Independence Library and Apartments
Category: Multifamily Housing
Representing an emerging hybrid building typology, this project couples a 16,000-square-foot library with 44 units of affordable apartments for seniors above. The project sits in Chicago's diverse, mixed-income Irving Park neighborhood, which had been without a library since 2015 after a fire shuttered the previous Independence Branch.
Along North Elston Avenue, the team pushed the two-story library element of the building forward, accentuating its public nature. The four-story residential block, hovering above, sits further back. The library is wrapped in a façade of ground and polished precast concrete that contrasts with the bright colors that frame the units' balconies above. This scheme allows residents to identify their homes from the street easily and was a conscious effort to combat the brutal pragmatism found in many of the city's past design efforts in the neighborhood. The color coding continues on the individual doorways inside, animating the hallways and helping seniors quickly locate their apartments.
"This project checks all the boxes while providing a moment of delight in a dense urban context," wrote the jury. "An instant landmark, the jury was intrigued by how the corrugated shape and textures combine in an integrated shell. The thoughtful use of color-coding also aligns with best practices of senior environments by designing for decreased eyesight."
The library provides learning opportunities for all ages and boasts a large multipurpose room that easily accommodates lectures and community gatherings. Its second floor juts out over covered parking to create a park-like terrace for residents and an outdoor space for occasional library use. On the ground floor, the children's area features a mural painted by a local street artist that depicts some of the city's most celebrated authors.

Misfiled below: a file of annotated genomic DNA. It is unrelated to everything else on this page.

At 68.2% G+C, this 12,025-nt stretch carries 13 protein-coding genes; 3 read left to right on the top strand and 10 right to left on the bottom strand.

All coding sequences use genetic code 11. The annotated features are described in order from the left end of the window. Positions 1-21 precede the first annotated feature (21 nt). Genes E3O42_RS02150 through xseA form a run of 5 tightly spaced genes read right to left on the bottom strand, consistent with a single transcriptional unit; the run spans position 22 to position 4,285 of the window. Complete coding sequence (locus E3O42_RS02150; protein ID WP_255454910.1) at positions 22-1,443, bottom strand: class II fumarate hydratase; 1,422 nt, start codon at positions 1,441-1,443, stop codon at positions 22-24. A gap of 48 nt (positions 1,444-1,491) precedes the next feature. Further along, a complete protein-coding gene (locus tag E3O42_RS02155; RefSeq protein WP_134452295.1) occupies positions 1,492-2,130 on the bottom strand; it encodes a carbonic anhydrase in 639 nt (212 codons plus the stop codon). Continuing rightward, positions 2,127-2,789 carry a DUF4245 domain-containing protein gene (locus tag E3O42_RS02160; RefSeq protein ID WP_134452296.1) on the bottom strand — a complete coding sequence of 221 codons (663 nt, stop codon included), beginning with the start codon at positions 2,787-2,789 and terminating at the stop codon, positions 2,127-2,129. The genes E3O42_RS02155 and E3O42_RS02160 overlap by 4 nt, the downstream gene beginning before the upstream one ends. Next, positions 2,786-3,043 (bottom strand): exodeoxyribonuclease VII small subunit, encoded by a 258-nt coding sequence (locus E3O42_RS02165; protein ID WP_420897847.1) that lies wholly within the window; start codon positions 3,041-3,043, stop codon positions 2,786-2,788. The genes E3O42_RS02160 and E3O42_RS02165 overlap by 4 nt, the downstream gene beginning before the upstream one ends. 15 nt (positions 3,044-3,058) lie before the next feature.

"An instant landmark, the jury was intrigued by how the corrugated shape and textures combine in an integrated shell. The thoughtful use of color-coding also aligns with best practices of senior environments by designing for decreased eyesight."- Jury comment
To allow the public to access the library as soon as possible, the team designed it to open five months before the residential element was completed. The library's floors comprise reinforced concrete, while the residential structure is steel braced-frame, which allowed construction to be performed simultaneously above and below. Other time-saving measures include the library's precast façade, erected in just one day, and the exterior envelope's insulated aluminum backer panel cladding that allowed work to continue through Chicago's harsh winters.
Certified LEED Gold, the project was born from a design competition with ambitious goals for maximizing usable space, delivering a high-quality indoor environment, and exceeding energy code performance. It is one of the first projects to move through the ComEd Energy Efficiency Program's Multi-Family Standard. The project was driven by community engagement, specifically a committee of representatives from key stakeholders and community groups. The team met regularly with the committee, surveyed additional stakeholders, and conducted public meetings to solicit additional feedback.